Weekly SEA

It Begins with: ‘I Know You Cheated on Your Wife’
Comment: Some phishing campaigns include emails with salacious and sensational subject lines designed to elicit emotional reactions from recipients and convince them to click on an embedded link, open an attachment, or pay an extortion fee. In this particular scheme, hackers claim to have evidence that the recipient has had a marital affair and threaten to release the information to the recipient’s spouse, family, and friends if specific financial demands are not met. However, there is no evidence to suggest that there is any validity to their claims and recipients of these types of emails are encouraged to delete them without taking any further action.

Study Shows which Phishing Attacks Most Successful 
Comment: A study conducted by KnowBe4 found that some of the most successful phishing campaigns included subject lines referencing delivery attempts, UPS tracking numbers, required password updates, and notifications related to unusual sign-in activity. Users must be especially wary of messages that include any of these topics in the subject line and should refrain from using links provided in unsolicited emails to visit websites requiring the input of personal information or account credentials. 

Weekly SEA

Four Common Email Scams and How to Stay Safe Online
Comment: Email-based phishing attacks are one of the most prevalent cyber threats today because they can be an effective way for hackers to manipulate victims into divulging sensitive information. Anyone can be duped by a phishing scheme which is why education and awareness are key to reducing one’s risk. This article highlights four common phishing scams and provides information on how to spot them and avoid falling victim. When handling email, a good rule of thumb is to remain skeptical of any links or attachments contained within unexpected or unsolicited emails.

IRS Scams Ramping Up in Morris County, Police Say
Comment: Morris County officials are warning residents of an increase in IRS scam calls in which the callers accuse victims of owing back taxes and then threaten them with jail time if they don’t pay immediately. Although these phone calls may initially seem legitimate, especially if the caller uses spoofing techniques to make the caller ID display the real number of the IRS, it is important to remember that this type of call will always be a scam. Recipients of these types of calls are urged to immediately hang up and file a report with their local police department. Never divulge any personal or financial information during unsolicited calls and remember that no legitimate company or agency will ever require payment in the form of gift cards, prepaid debit cards, or money transfers. 

Weekly SEA

Scotch Plains Family Loses Thousands to Phone Scammers
Comment: Before acting on any request for money or personal information, whether the request was made over the phone or via email, do your due diligence and research the person or organization making the request, especially if the requestor tries to create a sense of urgency or the requested payment method is unusual. Search phone numbers and organization names online to see if there are any posted complaints from other victims and avoid sending money to people you don’t know via gift cards, prepaid debit cards, or wire transfers. If you are a victim of a phone scam, contact your local police department immediately.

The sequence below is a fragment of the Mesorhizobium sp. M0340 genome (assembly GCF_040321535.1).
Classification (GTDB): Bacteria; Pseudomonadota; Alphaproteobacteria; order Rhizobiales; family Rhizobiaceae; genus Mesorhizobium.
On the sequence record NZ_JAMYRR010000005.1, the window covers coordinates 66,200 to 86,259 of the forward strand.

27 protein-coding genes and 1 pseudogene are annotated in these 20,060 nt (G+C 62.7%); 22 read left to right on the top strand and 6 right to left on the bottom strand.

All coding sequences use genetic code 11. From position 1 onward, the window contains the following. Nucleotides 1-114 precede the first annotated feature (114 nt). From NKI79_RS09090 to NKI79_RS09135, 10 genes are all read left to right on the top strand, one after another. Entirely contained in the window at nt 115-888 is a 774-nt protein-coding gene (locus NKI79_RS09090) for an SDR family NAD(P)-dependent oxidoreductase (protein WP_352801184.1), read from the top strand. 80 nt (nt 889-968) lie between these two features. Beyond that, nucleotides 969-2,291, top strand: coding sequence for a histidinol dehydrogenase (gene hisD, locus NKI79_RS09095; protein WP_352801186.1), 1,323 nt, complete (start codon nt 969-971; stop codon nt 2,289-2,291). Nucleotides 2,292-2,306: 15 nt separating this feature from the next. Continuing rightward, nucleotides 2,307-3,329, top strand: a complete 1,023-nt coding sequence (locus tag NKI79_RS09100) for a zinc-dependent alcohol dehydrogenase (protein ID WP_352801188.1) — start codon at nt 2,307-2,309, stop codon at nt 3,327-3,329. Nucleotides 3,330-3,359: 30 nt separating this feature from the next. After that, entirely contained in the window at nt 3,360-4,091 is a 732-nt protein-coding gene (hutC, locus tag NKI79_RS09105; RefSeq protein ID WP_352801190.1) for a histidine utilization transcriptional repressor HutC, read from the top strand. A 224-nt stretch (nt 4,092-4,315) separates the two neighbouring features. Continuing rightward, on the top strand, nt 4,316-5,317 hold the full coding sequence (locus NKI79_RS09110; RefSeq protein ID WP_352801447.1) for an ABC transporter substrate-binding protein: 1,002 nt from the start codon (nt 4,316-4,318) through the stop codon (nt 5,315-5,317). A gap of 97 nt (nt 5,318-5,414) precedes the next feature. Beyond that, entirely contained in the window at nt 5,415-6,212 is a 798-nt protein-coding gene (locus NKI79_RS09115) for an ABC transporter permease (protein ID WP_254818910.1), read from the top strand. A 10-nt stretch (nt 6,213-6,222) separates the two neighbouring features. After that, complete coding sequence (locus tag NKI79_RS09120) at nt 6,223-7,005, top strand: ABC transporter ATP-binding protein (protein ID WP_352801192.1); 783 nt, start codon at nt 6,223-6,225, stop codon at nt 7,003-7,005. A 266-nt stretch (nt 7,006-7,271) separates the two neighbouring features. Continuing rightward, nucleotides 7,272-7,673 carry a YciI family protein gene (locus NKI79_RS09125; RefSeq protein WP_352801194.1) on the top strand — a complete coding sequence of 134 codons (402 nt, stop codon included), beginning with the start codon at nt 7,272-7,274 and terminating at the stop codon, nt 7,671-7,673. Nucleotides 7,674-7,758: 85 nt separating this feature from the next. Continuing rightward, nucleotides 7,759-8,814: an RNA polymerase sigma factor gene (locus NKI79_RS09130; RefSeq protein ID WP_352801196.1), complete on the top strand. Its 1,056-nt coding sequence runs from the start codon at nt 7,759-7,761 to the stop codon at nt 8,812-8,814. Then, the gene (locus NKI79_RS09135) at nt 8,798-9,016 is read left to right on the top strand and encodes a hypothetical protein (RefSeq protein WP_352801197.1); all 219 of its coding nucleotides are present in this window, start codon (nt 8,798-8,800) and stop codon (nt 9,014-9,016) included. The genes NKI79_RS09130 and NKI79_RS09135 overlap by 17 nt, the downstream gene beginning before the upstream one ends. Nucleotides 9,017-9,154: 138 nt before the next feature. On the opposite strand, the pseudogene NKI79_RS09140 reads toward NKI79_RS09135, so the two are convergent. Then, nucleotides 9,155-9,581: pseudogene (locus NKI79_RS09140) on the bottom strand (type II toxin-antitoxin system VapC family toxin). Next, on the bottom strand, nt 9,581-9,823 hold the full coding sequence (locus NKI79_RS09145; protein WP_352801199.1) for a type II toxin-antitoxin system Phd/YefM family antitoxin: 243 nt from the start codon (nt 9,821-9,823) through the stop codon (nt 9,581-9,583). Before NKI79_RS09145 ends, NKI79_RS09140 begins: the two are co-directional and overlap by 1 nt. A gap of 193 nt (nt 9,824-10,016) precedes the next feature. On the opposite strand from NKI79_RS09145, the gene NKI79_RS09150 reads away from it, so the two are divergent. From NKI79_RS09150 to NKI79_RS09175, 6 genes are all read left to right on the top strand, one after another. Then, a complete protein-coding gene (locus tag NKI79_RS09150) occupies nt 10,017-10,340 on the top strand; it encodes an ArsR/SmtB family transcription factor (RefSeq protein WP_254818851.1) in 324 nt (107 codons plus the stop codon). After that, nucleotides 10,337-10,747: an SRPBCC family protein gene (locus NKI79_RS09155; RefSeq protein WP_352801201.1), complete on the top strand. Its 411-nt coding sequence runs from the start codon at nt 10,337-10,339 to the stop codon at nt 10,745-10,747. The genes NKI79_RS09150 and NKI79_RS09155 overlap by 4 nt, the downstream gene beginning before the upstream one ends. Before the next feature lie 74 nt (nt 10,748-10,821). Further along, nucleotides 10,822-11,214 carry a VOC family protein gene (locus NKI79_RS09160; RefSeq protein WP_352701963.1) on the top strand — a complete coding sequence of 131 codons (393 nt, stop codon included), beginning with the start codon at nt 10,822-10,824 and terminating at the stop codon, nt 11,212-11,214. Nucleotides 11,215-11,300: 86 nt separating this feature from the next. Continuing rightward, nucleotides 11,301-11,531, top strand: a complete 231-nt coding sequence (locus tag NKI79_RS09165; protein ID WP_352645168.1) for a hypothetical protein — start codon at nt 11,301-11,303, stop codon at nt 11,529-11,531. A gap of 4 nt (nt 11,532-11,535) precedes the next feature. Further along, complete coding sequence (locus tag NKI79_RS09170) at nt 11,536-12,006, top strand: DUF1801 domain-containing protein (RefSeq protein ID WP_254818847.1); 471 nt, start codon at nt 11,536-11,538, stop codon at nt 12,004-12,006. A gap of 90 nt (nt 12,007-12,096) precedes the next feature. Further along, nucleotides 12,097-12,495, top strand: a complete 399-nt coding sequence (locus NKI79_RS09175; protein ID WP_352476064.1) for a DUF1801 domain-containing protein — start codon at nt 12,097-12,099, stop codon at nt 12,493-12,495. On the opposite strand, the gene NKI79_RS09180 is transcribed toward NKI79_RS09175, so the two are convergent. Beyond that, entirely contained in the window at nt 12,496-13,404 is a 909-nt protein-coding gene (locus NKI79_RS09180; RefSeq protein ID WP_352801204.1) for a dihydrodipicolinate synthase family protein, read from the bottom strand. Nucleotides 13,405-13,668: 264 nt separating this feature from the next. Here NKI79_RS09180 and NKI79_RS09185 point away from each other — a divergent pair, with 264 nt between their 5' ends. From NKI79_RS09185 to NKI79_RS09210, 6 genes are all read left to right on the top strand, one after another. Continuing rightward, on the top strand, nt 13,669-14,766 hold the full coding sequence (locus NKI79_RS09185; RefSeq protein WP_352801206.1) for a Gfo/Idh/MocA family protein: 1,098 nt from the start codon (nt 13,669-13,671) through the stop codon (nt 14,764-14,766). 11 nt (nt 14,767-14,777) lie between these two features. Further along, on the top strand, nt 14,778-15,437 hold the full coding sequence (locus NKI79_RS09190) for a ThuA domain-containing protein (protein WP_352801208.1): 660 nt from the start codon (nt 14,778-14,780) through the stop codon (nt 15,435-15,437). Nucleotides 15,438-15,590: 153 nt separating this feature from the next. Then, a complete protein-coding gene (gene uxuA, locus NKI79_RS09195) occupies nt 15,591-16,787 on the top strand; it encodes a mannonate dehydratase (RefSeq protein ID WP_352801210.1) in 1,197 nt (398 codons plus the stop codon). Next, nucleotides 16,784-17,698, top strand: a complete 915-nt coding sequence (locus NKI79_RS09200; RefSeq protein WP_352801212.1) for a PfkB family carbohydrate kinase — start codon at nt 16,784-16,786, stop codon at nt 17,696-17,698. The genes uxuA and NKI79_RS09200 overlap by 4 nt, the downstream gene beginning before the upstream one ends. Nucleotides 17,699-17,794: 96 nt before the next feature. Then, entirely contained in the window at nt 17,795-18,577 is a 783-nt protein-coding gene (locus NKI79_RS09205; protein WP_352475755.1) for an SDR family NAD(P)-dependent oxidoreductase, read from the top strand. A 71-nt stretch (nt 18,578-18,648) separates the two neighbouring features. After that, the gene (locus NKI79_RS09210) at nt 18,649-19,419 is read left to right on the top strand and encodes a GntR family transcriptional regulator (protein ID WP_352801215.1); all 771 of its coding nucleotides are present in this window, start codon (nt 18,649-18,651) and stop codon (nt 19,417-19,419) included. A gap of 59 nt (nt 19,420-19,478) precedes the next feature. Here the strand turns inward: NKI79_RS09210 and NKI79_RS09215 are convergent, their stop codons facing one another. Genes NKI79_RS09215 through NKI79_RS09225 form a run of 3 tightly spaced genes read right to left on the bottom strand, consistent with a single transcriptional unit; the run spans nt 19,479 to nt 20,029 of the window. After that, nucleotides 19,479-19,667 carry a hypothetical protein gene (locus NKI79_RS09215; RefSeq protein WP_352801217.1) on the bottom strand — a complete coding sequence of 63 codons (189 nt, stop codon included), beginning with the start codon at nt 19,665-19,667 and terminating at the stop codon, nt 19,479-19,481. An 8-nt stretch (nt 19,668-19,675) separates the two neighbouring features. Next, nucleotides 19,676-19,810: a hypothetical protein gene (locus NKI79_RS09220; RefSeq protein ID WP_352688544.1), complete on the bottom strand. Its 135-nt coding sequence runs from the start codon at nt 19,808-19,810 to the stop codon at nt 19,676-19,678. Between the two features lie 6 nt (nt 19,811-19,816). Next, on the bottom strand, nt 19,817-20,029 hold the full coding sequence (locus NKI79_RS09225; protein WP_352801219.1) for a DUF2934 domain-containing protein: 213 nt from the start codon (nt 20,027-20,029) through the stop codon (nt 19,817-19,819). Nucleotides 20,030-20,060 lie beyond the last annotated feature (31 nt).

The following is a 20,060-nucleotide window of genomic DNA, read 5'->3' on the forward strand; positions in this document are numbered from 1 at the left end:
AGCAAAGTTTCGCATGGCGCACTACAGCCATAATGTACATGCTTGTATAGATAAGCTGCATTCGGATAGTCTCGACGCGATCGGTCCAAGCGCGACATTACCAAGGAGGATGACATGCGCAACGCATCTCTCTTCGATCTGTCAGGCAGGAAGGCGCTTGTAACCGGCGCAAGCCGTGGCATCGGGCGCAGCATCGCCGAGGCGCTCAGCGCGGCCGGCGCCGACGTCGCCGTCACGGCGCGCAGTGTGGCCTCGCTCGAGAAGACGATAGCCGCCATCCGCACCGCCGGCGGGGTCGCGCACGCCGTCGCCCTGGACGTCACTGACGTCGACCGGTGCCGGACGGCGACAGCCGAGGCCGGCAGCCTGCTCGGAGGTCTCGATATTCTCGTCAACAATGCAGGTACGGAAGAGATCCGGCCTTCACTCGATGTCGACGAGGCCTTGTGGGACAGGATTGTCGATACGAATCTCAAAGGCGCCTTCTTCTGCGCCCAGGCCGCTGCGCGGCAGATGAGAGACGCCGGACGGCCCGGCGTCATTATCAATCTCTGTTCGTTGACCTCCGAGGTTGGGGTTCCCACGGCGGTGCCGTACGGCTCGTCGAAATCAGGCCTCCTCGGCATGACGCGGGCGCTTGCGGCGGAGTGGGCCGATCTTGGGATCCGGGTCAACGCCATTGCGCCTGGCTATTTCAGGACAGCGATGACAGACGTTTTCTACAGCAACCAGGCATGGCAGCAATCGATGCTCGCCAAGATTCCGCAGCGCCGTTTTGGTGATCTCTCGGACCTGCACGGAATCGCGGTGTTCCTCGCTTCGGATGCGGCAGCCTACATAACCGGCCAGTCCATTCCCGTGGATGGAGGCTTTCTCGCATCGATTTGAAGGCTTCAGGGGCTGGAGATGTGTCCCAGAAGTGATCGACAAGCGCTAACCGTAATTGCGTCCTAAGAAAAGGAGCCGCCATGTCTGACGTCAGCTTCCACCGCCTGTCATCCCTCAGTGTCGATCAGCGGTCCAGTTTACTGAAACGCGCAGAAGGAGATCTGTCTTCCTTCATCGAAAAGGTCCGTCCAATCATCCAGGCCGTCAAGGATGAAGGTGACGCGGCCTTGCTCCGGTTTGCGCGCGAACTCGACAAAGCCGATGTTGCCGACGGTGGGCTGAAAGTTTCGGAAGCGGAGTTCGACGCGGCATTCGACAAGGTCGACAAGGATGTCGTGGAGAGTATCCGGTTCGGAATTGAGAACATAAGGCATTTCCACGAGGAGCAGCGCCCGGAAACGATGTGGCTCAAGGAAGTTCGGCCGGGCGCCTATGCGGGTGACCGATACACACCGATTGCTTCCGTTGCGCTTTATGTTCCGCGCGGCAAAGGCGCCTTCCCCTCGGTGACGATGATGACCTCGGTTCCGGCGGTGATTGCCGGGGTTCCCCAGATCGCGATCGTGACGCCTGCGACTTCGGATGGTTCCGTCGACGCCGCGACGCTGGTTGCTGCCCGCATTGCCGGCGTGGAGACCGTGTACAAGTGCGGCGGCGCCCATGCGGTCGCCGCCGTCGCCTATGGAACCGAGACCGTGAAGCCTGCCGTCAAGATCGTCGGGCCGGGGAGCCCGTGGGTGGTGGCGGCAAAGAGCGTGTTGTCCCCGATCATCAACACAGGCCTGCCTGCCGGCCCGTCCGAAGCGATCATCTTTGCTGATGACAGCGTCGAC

Hackers Are Con Artists: The Perils of Social Engineering
Comment: Hackers often rely on the trusting nature of their victims combined with the element of surprise in order to circumvent security controls and gain access to valuable and sensitive data. This is why phishing schemes remain so prevalent and phone scams such as the Windows Tech Support scam have worked so well against so many people. Sophisticated social engineering schemes can fool anybody – even security professionals – so we always advise using available security tools such as multi-factor authentication to prevent unauthorized access to accounts and reputable antivirus software on all systems and devices.

Weekly SEA

Phishing Remains Top Cyberattack Method
Comment: No organization can fully protect themselves against the threat of phishing; however, organizations can reduce their risk by educating their employees about the different tactics social engineers use to obtain sensitive information and gain unauthorized access into networks. In addition to education, organizations should also have an incident response plan in place, as well as a comprehensive data backup and recovery plan to fully guard against this and other cyber threats.

Old Phone Scam Takes New Twist In Essex County: Sheriff
Comment: Essex County officials are warning residents of a phone scam in which the perpetrators claim they are from the Sheriff’s Office and accuse victims of failing to appear for jury duty, threatening them with an arrest warrant if they do not pay a fine. If victims agree to pay, they are instructed to purchase a prepaid debit card with an amount specified by the perpetrators and then provide them with the card information. Please remember that no government or law enforcement agency will ever demand payment over the phone in the form of a prepaid debit card or gift card and official communications of a serious nature will always arrive via the US Postal Service. Victims of this or other phone scams are encouraged to report it to their local police department, the NJCCIC, and the FBI Internet Crime Complaint Center.

Watch Out for Phishing Emails Linking to Fake Meltdown and Spectre Patches